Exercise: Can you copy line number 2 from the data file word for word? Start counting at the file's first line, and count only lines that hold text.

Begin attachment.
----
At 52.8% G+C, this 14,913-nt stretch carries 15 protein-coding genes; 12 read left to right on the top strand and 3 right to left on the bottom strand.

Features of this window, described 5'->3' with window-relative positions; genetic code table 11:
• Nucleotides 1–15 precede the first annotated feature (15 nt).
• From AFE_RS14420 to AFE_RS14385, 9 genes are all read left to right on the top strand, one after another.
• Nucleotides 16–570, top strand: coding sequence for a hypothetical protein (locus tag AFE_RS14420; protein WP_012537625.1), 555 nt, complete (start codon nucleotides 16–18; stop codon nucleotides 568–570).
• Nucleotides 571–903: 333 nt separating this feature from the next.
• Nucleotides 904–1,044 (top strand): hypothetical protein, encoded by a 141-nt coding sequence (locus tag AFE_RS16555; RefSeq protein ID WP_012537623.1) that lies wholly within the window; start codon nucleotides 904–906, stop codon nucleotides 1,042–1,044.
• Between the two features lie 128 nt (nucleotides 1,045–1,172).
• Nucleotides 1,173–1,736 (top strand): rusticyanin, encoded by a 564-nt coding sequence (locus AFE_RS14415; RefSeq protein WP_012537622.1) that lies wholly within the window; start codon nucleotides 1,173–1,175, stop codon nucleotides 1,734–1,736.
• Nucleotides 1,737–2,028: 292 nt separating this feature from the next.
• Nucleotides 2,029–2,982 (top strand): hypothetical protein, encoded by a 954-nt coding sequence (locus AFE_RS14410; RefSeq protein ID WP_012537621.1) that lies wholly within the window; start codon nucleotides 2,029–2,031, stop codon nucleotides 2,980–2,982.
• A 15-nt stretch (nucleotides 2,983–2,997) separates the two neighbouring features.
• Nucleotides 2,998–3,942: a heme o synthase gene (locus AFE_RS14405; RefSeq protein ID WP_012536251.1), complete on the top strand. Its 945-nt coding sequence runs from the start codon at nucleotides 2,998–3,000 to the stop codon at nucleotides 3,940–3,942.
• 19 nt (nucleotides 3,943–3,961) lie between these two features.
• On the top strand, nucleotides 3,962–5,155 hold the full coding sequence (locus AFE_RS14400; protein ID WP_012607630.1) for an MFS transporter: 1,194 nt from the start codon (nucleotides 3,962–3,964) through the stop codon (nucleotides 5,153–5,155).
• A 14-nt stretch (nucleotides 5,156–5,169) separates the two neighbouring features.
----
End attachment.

Features of this window, described 5'->3' with window-relative positions; genetic code table 11: